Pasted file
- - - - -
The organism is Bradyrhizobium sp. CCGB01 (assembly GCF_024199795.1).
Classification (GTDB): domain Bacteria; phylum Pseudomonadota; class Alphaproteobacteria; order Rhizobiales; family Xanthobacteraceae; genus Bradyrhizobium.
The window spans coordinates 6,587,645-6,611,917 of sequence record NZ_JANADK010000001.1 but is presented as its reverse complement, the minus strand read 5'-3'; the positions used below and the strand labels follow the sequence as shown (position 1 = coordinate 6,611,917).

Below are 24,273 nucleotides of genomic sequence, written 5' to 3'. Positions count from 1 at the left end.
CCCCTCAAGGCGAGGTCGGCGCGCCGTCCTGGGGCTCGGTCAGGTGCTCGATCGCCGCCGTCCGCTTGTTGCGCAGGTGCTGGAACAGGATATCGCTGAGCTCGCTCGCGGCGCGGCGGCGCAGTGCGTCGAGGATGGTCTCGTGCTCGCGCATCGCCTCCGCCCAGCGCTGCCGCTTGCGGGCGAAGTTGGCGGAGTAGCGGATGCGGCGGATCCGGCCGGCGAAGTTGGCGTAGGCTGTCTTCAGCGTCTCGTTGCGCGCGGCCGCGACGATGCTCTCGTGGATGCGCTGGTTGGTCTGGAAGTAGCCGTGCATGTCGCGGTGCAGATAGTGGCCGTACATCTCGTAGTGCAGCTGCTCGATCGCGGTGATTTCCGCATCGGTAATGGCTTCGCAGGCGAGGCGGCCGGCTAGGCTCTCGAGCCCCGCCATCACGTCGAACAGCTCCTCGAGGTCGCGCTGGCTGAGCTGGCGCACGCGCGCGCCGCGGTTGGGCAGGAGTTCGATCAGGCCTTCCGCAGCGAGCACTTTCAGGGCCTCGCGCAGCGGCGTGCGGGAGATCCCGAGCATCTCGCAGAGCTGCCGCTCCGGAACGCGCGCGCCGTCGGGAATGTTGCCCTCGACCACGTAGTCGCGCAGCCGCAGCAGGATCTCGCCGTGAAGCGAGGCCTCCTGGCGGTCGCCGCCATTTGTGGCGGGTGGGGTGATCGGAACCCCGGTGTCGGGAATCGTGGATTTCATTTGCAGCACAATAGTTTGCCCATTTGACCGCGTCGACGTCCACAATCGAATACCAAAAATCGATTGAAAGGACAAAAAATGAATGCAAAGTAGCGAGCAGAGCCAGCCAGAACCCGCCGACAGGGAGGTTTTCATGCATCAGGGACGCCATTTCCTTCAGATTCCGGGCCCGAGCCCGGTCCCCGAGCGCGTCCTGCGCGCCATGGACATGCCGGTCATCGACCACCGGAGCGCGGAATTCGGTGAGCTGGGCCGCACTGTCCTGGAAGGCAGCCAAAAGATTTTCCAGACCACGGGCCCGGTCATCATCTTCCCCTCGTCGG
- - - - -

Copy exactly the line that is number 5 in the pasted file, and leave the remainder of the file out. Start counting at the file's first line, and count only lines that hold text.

CCCCTCAAGGCGAGGTCGGCGCGCCGTCCTGGGGCTCGGTCAGGTGCTCGATCGCCGCCGTCCGCTTGTTGCGCAGGTGCTGGAACAGGATATCGCTGAGCTCGCTCGCGGCGCGGCGGCGCAGTGCGTCGAGGATGGTCTCGTGCTCGCGCATCGCCTCCGCCCAGCGCTGCCGCTTGCGGGCGAAGTTGGCGGAGTAGCGGATGCGGCGGATCCGGCCGGCGAAGTTGGCGTAGGCTGTCTTCAGCGTCTCGTTGCGCGCGGCCGCGACGATGCTCTCGTGGATGCGCTGGTTGGTCTGGAAGTAGCCGTGCATGTCGCGGTGCAGATAGTGGCCGTACATCTCGTAGTGCAGCTGCTCGATCGCGGTGATTTCCGCATCGGTAATGGCTTCGCAGGCGAGGCGGCCGGCTAGGCTCTCGAGCCCCGCCATCACGTCGAACAGCTCCTCGAGGTCGCGCTGGCTGAGCTGGCGCACGCGCGCGCCGCGGTTGGGCAGGAGTTCGATCAGGCCTTCCGCAGCGAGCACTTTCAGGGCCTCGCGCAGCGGCGTGCGGGAGATCCCGAGCATCTCGCAGAGCTGCCGCTCCGGAACGCGCGCGCCGTCGGGAATGTTGCCCTCGACCACGTAGTCGCGCAGCCGCAGCAGGATCTCGCCGTGAAGCGAGGCCTCCTGGCGGTCGCCGCCATTTGTGGCGGGTGGGGTGATCGGAACCCCGGTGTCGGGAATCGTGGATTTCATTTGCAGCACAATAGTTTGCCCATTTGACCGCGTCGACGTCCACAATCGAATACCAAAAATCGATTGAAAGGACAAAAAATGAATGCAAAGTAGCGAGCAGAGCCAGCCAGAACCCGCCGACAGGGAGGTTTTCATGCATCAGGGACGCCATTTCCTTCAGATTCCGGGCCCGAGCCCGGTCCCCGAGCGCGTCCTGCGCGCCATGGACATGCCGGTCATCGACCACCGGAGCGCGGAATTCGGTGAGCTGGGCCGCACTGTCCTGGAAGGCAGCCAAAAGATTTTCCAGACCACGGGCCCGGTCATCATCTTCCCCTCGTCGG